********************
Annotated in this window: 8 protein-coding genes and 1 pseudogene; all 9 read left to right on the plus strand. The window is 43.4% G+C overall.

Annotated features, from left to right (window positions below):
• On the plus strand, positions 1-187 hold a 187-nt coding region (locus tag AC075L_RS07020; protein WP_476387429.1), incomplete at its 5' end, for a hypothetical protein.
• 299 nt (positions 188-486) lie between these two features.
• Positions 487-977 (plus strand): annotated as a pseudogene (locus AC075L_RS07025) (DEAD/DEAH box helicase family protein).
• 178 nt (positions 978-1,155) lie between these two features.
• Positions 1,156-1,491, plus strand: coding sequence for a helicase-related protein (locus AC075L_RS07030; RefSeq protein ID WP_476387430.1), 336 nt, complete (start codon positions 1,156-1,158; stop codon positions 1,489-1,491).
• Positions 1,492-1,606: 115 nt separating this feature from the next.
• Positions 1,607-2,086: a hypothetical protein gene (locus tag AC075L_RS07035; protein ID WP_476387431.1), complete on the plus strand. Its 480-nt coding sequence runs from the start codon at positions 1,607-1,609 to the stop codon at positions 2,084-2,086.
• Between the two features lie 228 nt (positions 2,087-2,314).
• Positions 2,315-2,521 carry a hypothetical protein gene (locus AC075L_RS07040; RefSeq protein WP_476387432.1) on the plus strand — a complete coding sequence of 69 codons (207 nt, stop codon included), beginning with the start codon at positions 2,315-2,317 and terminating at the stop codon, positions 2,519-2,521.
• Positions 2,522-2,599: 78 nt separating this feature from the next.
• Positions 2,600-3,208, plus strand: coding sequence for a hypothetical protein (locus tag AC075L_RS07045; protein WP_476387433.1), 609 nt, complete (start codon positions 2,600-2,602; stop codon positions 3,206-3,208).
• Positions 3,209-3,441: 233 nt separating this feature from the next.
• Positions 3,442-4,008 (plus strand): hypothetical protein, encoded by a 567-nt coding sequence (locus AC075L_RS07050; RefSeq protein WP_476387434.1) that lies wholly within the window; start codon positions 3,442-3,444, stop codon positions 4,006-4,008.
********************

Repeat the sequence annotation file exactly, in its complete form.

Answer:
Annotated in this window: 8 protein-coding genes and 1 pseudogene; all 9 read left to right on the plus strand. The window is 43.4% G+C overall.

Annotated features, from left to right (window positions below):
• On the plus strand, positions 1-187 hold a 187-nt coding region (locus tag AC075L_RS07020; protein WP_476387429.1), incomplete at its 5' end, for a hypothetical protein.
• 299 nt (positions 188-486) lie between these two features.
• Positions 487-977 (plus strand): annotated as a pseudogene (locus AC075L_RS07025) (DEAD/DEAH box helicase family protein).
• 178 nt (positions 978-1,155) lie between these two features.
• Positions 1,156-1,491, plus strand: coding sequence for a helicase-related protein (locus AC075L_RS07030; RefSeq protein ID WP_476387430.1), 336 nt, complete (start codon positions 1,156-1,158; stop codon positions 1,489-1,491).
• Positions 1,492-1,606: 115 nt separating this feature from the next.
• Positions 1,607-2,086: a hypothetical protein gene (locus tag AC075L_RS07035; protein ID WP_476387431.1), complete on the plus strand. Its 480-nt coding sequence runs from the start codon at positions 1,607-1,609 to the stop codon at positions 2,084-2,086.
• Between the two features lie 228 nt (positions 2,087-2,314).
• Positions 2,315-2,521 carry a hypothetical protein gene (locus AC075L_RS07040; RefSeq protein WP_476387432.1) on the plus strand — a complete coding sequence of 69 codons (207 nt, stop codon included), beginning with the start codon at positions 2,315-2,317 and terminating at the stop codon, positions 2,519-2,521.
• Positions 2,522-2,599: 78 nt separating this feature from the next.
• Positions 2,600-3,208, plus strand: coding sequence for a hypothetical protein (locus tag AC075L_RS07045; protein WP_476387433.1), 609 nt, complete (start codon positions 2,600-2,602; stop codon positions 3,206-3,208).
• Positions 3,209-3,441: 233 nt separating this feature from the next.
• Positions 3,442-4,008 (plus strand): hypothetical protein, encoded by a 567-nt coding sequence (locus AC075L_RS07050; RefSeq protein WP_476387434.1) that lies wholly within the window; start codon positions 3,442-3,444, stop codon positions 4,006-4,008.